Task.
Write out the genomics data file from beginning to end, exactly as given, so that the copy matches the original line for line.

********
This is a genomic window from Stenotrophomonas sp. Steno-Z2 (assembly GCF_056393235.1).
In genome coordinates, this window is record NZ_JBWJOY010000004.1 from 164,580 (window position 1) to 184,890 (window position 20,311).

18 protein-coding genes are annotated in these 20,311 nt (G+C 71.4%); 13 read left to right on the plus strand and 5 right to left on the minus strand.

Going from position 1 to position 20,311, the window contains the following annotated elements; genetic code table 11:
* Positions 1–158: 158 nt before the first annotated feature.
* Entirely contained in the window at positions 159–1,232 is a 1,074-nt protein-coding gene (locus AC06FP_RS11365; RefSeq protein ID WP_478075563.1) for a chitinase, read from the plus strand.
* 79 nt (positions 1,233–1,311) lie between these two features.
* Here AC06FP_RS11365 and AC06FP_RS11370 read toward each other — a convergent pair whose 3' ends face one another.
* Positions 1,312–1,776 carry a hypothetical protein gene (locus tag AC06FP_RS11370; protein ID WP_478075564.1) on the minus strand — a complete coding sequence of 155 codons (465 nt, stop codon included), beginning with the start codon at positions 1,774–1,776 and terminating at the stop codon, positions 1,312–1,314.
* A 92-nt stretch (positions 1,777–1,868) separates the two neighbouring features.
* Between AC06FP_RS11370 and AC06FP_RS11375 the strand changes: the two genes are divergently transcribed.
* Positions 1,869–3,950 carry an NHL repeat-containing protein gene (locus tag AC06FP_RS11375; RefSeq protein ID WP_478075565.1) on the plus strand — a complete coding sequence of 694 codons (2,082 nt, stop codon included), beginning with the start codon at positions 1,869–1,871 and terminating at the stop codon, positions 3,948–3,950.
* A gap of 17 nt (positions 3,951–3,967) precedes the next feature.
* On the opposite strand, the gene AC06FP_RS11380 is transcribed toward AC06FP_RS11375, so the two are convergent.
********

This is a genomic window from Stenotrophomonas sp. Steno-Z2 (assembly GCF_056393235.1).
In genome coordinates, this window is record NZ_JBWJOY010000004.1 from 164,580 (window position 1) to 184,890 (window position 20,311).

18 protein-coding genes are annotated in these 20,311 nt (G+C 71.4%); 13 read left to right on the plus strand and 5 right to left on the minus strand.

Going from position 1 to position 20,311, the window contains the following annotated elements; genetic code table 11:
* Positions 1–158: 158 nt before the first annotated feature.
* Entirely contained in the window at positions 159–1,232 is a 1,074-nt protein-coding gene (locus AC06FP_RS11365; RefSeq protein ID WP_478075563.1) for a chitinase, read from the plus strand.
* 79 nt (positions 1,233–1,311) lie between these two features.
* Here AC06FP_RS11365 and AC06FP_RS11370 read toward each other — a convergent pair whose 3' ends face one another.
* Positions 1,312–1,776 carry a hypothetical protein gene (locus tag AC06FP_RS11370; protein ID WP_478075564.1) on the minus strand — a complete coding sequence of 155 codons (465 nt, stop codon included), beginning with the start codon at positions 1,774–1,776 and terminating at the stop codon, positions 1,312–1,314.
* A 92-nt stretch (positions 1,777–1,868) separates the two neighbouring features.
* Between AC06FP_RS11370 and AC06FP_RS11375 the strand changes: the two genes are divergently transcribed.
* Positions 1,869–3,950 carry an NHL repeat-containing protein gene (locus tag AC06FP_RS11375; RefSeq protein ID WP_478075565.1) on the plus strand — a complete coding sequence of 694 codons (2,082 nt, stop codon included), beginning with the start codon at positions 1,869–1,871 and terminating at the stop codon, positions 3,948–3,950.
* A gap of 17 nt (positions 3,951–3,967) precedes the next feature.
* On the opposite strand, the gene AC06FP_RS11380 is transcribed toward AC06FP_RS11375, so the two are convergent.